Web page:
Avery's character wasn't included in Frederic's original novel, but Kauffman said one of the faults with the original story was it was rather one-sided in its point of view.
"He never gives the pro-Lincoln, the pro-war side a fair shake," Kauffman said. "It's only about Abner Beech and in the film we made the community more of a character, so I introduced the Fonda character to be an articulate advocate for that point of view."
Near the end of the exchange, Avery says, "The union, Abner, doesn't the union mean anything to you?"
Abner, played by Billy Campbell, looks at Avery with sad eyes, but also affection.
"It means something. It means more than something. But it doesn't mean everything. My family means more to me. The farm. The Corners means more. New York State means more to me. Though we disagree, Avery, ye mean more to me than any union."
A good portion of what Bill Kauffman has written in his nine books  could be summed up in those eight sentences.
Asked how closely the Kauffman-esque polemic aligned with Frederic's own work, Kauffman laughed and said, "it's a seamless and harmonious melding."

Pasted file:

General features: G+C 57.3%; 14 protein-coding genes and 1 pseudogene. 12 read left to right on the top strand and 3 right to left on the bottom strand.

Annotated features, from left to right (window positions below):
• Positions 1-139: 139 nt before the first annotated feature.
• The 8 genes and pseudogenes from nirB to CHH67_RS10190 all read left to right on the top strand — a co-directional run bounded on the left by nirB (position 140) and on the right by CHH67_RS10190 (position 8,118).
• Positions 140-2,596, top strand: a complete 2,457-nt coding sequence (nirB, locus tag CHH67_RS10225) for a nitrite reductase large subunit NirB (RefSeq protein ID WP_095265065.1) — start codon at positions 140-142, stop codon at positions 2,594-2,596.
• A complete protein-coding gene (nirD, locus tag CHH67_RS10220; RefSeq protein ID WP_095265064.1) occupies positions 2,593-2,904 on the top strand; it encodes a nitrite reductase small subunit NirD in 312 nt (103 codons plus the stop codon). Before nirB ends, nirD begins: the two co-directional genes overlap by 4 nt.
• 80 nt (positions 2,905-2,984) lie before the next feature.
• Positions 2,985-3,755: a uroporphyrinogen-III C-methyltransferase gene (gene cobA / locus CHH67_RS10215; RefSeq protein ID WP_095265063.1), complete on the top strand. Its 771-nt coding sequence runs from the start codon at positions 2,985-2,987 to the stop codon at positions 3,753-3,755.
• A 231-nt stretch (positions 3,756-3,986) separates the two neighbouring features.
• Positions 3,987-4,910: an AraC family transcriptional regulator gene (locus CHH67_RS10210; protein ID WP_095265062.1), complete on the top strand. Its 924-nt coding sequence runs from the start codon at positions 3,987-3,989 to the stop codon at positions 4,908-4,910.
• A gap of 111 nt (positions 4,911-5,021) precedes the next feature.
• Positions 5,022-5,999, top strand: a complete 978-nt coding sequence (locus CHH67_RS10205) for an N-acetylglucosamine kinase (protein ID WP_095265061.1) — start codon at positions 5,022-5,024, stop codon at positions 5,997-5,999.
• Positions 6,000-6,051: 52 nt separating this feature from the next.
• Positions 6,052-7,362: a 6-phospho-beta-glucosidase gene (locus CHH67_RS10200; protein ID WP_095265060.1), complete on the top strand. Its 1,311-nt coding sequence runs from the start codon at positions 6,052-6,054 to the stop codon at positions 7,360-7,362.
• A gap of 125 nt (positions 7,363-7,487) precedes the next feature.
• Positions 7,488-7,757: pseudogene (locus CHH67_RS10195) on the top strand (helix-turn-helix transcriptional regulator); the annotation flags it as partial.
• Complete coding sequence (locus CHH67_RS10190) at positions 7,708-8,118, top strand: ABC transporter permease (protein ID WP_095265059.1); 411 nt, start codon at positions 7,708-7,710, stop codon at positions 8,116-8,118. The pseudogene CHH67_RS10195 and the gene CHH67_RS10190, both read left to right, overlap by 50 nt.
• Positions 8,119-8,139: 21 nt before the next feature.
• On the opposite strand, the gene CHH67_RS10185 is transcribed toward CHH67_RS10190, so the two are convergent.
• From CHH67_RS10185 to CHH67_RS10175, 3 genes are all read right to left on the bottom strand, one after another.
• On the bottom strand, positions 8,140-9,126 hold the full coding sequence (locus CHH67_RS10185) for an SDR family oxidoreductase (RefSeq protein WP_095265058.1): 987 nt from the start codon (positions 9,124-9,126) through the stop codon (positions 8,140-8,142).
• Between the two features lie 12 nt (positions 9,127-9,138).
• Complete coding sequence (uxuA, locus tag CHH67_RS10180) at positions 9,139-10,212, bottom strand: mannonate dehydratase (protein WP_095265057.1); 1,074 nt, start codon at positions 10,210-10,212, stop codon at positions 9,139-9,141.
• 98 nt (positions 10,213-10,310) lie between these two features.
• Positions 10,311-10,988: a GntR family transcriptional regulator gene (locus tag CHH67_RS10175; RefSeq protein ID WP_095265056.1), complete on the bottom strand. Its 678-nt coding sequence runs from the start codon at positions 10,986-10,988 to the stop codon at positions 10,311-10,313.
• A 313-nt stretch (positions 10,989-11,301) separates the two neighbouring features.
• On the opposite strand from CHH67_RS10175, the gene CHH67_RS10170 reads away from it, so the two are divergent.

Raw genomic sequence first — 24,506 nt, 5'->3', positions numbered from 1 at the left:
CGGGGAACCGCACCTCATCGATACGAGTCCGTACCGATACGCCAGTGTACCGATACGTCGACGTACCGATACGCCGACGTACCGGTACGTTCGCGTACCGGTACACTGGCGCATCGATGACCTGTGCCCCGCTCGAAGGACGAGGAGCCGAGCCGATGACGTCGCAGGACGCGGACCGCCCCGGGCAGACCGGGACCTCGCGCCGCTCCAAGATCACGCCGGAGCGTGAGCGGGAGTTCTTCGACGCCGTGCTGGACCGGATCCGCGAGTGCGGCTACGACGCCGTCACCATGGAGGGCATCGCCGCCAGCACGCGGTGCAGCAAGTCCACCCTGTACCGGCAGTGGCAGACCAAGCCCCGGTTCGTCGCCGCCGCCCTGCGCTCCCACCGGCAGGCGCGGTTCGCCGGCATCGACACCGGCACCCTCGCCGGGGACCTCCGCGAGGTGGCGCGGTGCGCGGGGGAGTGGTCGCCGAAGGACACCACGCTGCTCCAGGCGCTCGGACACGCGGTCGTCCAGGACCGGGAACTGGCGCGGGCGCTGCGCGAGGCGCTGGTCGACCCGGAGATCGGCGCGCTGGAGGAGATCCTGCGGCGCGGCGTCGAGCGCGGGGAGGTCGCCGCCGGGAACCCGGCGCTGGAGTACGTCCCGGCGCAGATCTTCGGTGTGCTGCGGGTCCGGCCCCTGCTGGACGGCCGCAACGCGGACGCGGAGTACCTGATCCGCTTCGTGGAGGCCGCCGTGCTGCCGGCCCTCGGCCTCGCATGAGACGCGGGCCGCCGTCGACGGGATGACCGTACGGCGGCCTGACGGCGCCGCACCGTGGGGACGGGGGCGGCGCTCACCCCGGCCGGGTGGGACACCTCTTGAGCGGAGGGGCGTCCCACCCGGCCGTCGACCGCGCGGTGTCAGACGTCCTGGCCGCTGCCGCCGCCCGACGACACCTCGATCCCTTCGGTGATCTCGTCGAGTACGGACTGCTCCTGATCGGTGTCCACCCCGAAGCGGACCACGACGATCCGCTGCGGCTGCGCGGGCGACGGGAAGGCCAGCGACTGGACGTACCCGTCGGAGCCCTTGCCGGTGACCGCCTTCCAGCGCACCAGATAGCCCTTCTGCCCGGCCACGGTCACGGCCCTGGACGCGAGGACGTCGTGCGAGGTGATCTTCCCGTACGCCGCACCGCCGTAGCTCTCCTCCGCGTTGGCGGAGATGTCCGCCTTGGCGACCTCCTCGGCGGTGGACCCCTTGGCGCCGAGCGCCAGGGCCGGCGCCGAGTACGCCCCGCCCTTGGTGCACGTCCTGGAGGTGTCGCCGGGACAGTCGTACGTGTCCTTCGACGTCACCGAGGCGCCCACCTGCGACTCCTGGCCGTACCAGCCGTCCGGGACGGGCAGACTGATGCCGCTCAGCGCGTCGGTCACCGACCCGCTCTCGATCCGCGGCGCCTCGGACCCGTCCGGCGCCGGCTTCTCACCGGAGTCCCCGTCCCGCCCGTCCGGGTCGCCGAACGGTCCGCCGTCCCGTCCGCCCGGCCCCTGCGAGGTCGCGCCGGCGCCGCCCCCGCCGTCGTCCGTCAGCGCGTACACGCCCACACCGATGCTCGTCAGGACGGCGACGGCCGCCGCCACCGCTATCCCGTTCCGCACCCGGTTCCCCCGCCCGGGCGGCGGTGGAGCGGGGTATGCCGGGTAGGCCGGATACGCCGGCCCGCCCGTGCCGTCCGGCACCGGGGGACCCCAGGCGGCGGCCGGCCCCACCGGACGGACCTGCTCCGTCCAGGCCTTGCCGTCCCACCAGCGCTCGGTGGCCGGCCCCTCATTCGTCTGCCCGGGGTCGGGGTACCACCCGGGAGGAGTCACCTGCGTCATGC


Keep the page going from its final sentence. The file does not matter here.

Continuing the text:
Director Ron Maxwell, in Batavia for the screening, picked up the question.
"It's what we choose to do," said Maxwell, whose previous screen credits include "Gettysburg" and "Gods and Generals." "It's why this novel, instead of that novel.
"Having spent as much time as I have tilling these fields, going on 30 years of these Civil War movies, for myself, it was a completely different exploration. Where the previous two movies were, to generalize, they were cinematic meditations on what good, powerful, ethical men should be when they go to war. When you look at those films, you have a strong, full-throated point of view for the men who wore the blue or the men who wore the gray.
"Along the way," he continued, "the question is, what about the good, honorable, ethical men who chose not to go to war, and in fact, the very same war? This is one of the very few novels that raises that question about the Civil War."